Food for Mood 6: Sauerkraut

For our final Food for Mood recipe, Caroline from Every Good Thing showed us how to make Sauerkraut.  This is a German dish that literally translates as “sour cabbage” but don’t let that put you off. Sauerkraut is made by the process of lacto-fermentation, where we’ll be using helpful bacteria present on the veggies and a little salt to make a delicious live pickle that will be packed with nutrients, lactic acid bacteria and fibre  – all fantastic for your gut health. Unless you’ve been living in a cave for the last few years, you’ll know something about how important looking after your gut health is! This is a very simple recipe.

Equipment

  • A clean jar of at least 500 mls capacity, either with or without a lid *see below, can also be a clip top jar, or special fermentation jar.
  • Weighing Scales
  • A sharp knife
  • A chopping board
  • A colander
  • A large bowl
  • *A plastic bag and a rubber band if you don’t have a lid
  • Something to submerge the cabbage with – a plastic food safe disc from a food container could be useful, or a small jar, or a cabbage leaf even, but don’t worry we can be creative with this on the night.

Ingredients

Use same weight of vegetables as your jar capacity – so approx. 500g cabbage for a 500 ml jar, or 1 kilo for a litre jar.

  • Salt – approx. 10g for a 500g jar, 20g for a litre jar.
  • Any combination of: White cabbage, pointed cabbage, red cabbage, carrots, fennel, kohlrabi, a bit of apple, a bit of beetroot
  • Optional: Any of.. Caraway seeds, fennel seeds, cumin, coriander, pepper etc..

Method

  1. Make sure you, the equipment and your working area are clean and free from possible raw meat / animal contamination.
  2. Finely slice cabbage, and place in colander.
  3. Rinse well and drain.
  4. Place bowl on weighing scales and set to zero.
  5. Add cabbage and record weight.
  6. Add 2% w/v salt [(weight (g) x2/100) for 800g cabbage: 800 x2/100=16 ]
  7. Massage with your hands until a pool of brine is created. The cabbage will change translucency (if you want to keep the end as a weight – don’t forget to salt it too).
  8. If you are adding caraway or other seeds, set the brine to one side in a jug, and then mix the seeds with the cabbage, otherwise they’ll mostly end up floating about in the brine and mightn’t make it to the jar. The brine can then be used to top up the jars from the jug if needed.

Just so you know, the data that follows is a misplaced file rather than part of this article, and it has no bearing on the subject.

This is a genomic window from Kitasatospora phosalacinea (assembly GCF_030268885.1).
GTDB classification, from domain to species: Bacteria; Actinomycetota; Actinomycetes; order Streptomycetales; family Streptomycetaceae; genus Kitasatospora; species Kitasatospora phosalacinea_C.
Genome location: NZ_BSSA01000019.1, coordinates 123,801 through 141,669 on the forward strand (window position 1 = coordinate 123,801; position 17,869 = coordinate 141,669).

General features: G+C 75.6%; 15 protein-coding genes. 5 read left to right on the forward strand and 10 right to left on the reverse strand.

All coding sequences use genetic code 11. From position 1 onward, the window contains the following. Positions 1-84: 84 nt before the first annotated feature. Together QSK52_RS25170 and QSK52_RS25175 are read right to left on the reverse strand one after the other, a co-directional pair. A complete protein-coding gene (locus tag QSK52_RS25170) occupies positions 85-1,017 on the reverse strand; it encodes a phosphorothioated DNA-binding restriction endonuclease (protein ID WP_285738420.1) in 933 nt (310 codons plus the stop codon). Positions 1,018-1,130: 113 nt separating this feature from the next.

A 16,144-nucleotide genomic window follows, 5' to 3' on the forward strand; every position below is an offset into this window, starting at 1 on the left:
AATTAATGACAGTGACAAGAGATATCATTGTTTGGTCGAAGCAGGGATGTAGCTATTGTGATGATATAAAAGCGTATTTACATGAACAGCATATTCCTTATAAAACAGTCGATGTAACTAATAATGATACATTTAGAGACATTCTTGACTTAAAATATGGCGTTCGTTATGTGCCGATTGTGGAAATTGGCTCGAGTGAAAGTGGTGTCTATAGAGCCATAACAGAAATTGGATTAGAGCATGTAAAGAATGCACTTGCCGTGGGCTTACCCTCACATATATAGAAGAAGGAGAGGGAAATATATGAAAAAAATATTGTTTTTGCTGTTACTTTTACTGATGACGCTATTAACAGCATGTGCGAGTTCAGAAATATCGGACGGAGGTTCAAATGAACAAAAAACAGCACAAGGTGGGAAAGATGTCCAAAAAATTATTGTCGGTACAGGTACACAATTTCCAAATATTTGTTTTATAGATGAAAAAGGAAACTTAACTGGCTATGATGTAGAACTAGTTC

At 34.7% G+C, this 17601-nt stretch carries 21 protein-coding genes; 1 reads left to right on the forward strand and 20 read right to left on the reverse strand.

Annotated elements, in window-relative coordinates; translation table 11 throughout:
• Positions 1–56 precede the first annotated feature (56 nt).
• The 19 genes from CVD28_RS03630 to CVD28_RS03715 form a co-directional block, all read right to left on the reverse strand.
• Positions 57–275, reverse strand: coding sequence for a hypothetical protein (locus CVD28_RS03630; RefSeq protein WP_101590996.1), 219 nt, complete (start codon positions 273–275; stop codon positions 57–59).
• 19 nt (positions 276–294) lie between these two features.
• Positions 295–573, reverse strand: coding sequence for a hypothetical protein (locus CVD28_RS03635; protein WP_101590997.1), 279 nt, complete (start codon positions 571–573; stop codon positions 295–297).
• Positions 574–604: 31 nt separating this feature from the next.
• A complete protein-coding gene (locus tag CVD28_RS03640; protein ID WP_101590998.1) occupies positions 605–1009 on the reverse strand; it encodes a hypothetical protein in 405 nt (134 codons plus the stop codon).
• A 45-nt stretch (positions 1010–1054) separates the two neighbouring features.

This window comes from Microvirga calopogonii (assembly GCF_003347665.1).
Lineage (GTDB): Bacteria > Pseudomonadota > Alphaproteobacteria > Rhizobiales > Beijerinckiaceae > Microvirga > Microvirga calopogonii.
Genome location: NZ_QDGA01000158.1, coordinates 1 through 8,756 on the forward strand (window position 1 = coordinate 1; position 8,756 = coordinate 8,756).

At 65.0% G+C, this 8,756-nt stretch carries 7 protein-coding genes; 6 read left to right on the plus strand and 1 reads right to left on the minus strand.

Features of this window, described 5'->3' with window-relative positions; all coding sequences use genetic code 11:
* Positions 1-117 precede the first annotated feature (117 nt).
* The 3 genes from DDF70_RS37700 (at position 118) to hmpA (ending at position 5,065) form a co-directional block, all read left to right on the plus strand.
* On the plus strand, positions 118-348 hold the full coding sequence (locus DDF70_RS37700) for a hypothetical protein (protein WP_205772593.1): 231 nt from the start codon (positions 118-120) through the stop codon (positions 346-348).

9. Squeeze cabbage into vessel of choice, using a jam funnel, packing well ensuring no air gaps to shoulder height of the jar ( you need to leave room for expansion).
  10. Weigh down with method of choice, large leaf, bag of brine, small weight.
  11. Ensure that brine covers by at least one cm.
  12. Place your ferment out of direct sunlight at room temperature ( 18-22 oC ), sitting on a plate or tray in case the brine spills over.
  13. Ferment for at 10 days at room temperature.
  14. Leave for longer at room temperature for a softer texture/more farmyardy taste.
  15. When done, refrigerate, dispensed into clean jars if you want to re-use your fermenting vessel, or in the original.

The Do’s and Don’ts of fermenting

Remember the mantra:  Chop Wash Weigh Salt!

  • Don’t ferment vegetables without salt.
  • Don’t ferment fruit and vegetables that are old fridge fodder. It could well be covered with various moulds/ stray bacteria from your fridge that will mean that your ferment could be more at risk of growing something it shouldn’t.  Use fresh vegetables that are likely to be covered with beneficial bacteria, and wash them first at any rate.
  • Don’t use damaged and/or bruised produce, including windfall fruit (jam or compote for these). Pathogenic bacteria can find their way inside the fruit via fruit flies, birds and maggots and other wildlife including strains of coli.  Although both pH and competition with other bacteria can help destroy these, it’s best not to take any risks.
  • Don’t cover your ferments with a layer of oil (any oil) to make an anaerobic environment.  The pH of oil is not low enough to prevent the growth of pathogens including Clostridium botulinum that could become suspended in the oil on particles of food.  Instead use a weight to keep your vegetables submerged under the water, and an airlock system.
  • Do not use tightly sealed ( by which I mean regular) jars without gaskets, or mason jars or jars with very tight metal lids for your fermentations without venting. They could explode, due to the gases produced by the microbes while they consume the sugar. They probably won’t but better safe than sorry. Kilner jars with gaskets should allow just enough expansion to prevent a catastrophe.

Do not open your ferments to check them within 72 hours unless absolutely necessary.  The pH will not be low enough to prevent possible growth of airborne contaminants.

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